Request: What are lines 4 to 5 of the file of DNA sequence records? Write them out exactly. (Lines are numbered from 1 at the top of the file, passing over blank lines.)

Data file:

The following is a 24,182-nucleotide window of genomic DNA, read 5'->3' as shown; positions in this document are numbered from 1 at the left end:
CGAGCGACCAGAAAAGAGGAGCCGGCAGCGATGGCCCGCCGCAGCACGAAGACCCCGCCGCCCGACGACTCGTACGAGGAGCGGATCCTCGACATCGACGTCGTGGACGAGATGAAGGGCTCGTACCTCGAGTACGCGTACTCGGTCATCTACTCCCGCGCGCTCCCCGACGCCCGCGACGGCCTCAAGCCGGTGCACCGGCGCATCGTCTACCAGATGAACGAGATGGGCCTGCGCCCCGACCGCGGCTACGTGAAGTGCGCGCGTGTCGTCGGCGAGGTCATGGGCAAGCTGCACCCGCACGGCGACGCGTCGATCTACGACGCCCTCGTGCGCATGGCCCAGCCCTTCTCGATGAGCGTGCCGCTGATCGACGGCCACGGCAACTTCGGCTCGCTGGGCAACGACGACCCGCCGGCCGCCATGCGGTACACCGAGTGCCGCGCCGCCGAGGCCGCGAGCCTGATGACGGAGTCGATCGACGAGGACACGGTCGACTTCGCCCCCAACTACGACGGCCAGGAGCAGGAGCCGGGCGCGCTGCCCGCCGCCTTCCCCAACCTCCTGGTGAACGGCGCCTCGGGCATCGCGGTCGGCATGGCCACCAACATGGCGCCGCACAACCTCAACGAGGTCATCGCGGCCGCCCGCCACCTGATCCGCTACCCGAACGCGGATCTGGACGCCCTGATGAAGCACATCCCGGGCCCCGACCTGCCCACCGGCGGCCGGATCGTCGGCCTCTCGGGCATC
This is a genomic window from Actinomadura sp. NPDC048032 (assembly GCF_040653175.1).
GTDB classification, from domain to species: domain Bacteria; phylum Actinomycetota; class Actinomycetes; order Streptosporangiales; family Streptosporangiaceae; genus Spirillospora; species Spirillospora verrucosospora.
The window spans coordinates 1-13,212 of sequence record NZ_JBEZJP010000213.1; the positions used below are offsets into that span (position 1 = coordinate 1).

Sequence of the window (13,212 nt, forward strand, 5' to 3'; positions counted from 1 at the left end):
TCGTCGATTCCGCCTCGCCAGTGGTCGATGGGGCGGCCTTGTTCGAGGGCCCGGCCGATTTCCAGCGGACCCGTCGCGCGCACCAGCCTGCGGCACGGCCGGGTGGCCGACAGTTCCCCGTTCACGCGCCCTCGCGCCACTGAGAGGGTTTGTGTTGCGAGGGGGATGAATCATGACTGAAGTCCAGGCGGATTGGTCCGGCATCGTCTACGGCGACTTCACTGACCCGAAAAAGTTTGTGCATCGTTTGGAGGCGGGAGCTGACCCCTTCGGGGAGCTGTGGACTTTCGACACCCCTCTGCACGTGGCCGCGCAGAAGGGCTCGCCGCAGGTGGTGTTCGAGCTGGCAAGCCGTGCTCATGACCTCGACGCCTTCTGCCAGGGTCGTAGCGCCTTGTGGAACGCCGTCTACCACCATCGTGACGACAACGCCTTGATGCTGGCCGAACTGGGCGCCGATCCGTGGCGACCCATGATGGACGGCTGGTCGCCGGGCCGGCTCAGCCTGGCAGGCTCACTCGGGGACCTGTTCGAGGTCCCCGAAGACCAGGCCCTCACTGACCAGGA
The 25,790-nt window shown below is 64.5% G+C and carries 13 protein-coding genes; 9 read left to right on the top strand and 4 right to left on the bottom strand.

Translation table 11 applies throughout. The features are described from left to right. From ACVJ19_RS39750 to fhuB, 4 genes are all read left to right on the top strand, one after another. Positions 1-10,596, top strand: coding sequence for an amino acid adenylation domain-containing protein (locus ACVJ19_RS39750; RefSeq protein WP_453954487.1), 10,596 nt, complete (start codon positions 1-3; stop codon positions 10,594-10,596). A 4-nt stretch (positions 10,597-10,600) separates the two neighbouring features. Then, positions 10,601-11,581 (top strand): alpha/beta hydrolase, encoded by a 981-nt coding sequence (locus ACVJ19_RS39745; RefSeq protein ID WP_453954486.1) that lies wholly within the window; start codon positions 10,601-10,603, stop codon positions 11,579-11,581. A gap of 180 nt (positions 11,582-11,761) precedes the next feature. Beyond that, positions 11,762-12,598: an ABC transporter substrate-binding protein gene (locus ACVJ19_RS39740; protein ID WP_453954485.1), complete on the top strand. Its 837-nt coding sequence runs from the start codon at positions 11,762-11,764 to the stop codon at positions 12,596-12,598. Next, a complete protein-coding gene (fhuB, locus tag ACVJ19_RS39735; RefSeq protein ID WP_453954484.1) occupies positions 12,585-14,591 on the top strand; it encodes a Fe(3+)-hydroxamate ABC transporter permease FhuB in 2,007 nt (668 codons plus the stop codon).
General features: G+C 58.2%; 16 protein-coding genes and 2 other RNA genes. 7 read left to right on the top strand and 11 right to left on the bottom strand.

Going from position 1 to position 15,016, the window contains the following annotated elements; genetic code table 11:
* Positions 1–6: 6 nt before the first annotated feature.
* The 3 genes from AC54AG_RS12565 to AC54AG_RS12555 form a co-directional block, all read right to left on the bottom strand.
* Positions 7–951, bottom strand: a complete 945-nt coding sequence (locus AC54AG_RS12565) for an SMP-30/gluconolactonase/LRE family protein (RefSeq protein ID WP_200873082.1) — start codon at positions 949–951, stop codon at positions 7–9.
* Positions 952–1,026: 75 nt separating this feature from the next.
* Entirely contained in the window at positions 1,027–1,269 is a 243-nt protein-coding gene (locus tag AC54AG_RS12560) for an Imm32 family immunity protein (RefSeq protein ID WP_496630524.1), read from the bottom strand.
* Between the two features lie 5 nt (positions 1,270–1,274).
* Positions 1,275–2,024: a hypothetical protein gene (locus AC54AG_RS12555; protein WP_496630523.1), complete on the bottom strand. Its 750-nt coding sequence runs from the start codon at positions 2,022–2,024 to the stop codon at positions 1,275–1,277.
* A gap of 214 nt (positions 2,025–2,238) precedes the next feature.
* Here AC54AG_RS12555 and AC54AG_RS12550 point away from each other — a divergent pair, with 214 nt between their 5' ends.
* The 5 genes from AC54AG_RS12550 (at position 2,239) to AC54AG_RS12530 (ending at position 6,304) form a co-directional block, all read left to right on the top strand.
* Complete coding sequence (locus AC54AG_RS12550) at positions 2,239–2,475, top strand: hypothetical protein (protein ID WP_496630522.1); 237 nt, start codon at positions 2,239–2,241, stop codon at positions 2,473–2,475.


GTDB classification, from domain to species: domain Bacteria; phylum Actinomycetota; class Actinomycetes; order Streptosporangiales; family Streptosporangiaceae; genus Spirillospora; species Spirillospora verrucosospora.
The window spans coordinates 1-13,212 of sequence record NZ_JBEZJP010000213.1; the positions used below are offsets into that span (position 1 = coordinate 1).